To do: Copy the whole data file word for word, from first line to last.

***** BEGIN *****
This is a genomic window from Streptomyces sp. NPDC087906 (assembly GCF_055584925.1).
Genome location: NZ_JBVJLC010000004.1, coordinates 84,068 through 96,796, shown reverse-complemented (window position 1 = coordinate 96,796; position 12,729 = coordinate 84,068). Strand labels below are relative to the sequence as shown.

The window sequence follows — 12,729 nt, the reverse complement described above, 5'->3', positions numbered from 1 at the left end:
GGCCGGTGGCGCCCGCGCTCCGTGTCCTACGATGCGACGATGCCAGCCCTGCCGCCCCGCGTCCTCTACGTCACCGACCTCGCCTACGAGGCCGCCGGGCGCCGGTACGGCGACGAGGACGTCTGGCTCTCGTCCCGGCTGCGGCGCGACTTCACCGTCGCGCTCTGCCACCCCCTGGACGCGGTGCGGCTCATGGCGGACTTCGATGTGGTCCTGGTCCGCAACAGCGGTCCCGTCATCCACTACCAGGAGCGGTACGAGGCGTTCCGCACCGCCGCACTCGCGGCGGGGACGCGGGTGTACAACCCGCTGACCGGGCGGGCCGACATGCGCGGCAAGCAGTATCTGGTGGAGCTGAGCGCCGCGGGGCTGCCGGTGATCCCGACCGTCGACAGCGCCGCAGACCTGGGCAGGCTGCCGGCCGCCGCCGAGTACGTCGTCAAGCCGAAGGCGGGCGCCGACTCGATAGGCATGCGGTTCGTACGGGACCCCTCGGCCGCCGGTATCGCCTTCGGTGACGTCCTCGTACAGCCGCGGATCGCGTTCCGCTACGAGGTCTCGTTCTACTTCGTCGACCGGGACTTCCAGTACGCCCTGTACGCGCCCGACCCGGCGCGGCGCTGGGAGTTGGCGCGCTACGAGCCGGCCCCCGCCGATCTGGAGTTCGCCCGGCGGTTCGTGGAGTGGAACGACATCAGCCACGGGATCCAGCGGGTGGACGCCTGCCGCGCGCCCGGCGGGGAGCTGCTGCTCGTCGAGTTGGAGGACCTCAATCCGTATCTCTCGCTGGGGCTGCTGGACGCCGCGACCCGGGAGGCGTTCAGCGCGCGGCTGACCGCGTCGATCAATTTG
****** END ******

This is a genomic window from Streptomyces sp. NPDC087906 (assembly GCF_055584925.1).
Genome location: NZ_JBVJLC010000004.1, coordinates 84,068 through 96,796, shown reverse-complemented (window position 1 = coordinate 96,796; position 12,729 = coordinate 84,068). Strand labels below are relative to the sequence as shown.

The window sequence follows — 12,729 nt, the reverse complement described above, 5'->3', positions numbered from 1 at the left end:
GGCCGGTGGCGCCCGCGCTCCGTGTCCTACGATGCGACGATGCCAGCCCTGCCGCCCCGCGTCCTCTACGTCACCGACCTCGCCTACGAGGCCGCCGGGCGCCGGTACGGCGACGAGGACGTCTGGCTCTCGTCCCGGCTGCGGCGCGACTTCACCGTCGCGCTCTGCCACCCCCTGGACGCGGTGCGGCTCATGGCGGACTTCGATGTGGTCCTGGTCCGCAACAGCGGTCCCGTCATCCACTACCAGGAGCGGTACGAGGCGTTCCGCACCGCCGCACTCGCGGCGGGGACGCGGGTGTACAACCCGCTGACCGGGCGGGCCGACATGCGCGGCAAGCAGTATCTGGTGGAGCTGAGCGCCGCGGGGCTGCCGGTGATCCCGACCGTCGACAGCGCCGCAGACCTGGGCAGGCTGCCGGCCGCCGCCGAGTACGTCGTCAAGCCGAAGGCGGGCGCCGACTCGATAGGCATGCGGTTCGTACGGGACCCCTCGGCCGCCGGTATCGCCTTCGGTGACGTCCTCGTACAGCCGCGGATCGCGTTCCGCTACGAGGTCTCGTTCTACTTCGTCGACCGGGACTTCCAGTACGCCCTGTACGCGCCCGACCCGGCGCGGCGCTGGGAGTTGGCGCGCTACGAGCCGGCCCCCGCCGATCTGGAGTTCGCCCGGCGGTTCGTGGAGTGGAACGACATCAGCCACGGGATCCAGCGGGTGGACGCCTGCCGCGCGCCCGGCGGGGAGCTGCTGCTCGTCGAGTTGGAGGACCTCAATCCGTATCTCTCGCTGGGGCTGCTGGACGCCGCGACCCGGGAGGCGTTCAGCGCGCGGCTGACCGCGTCGATCAATTTG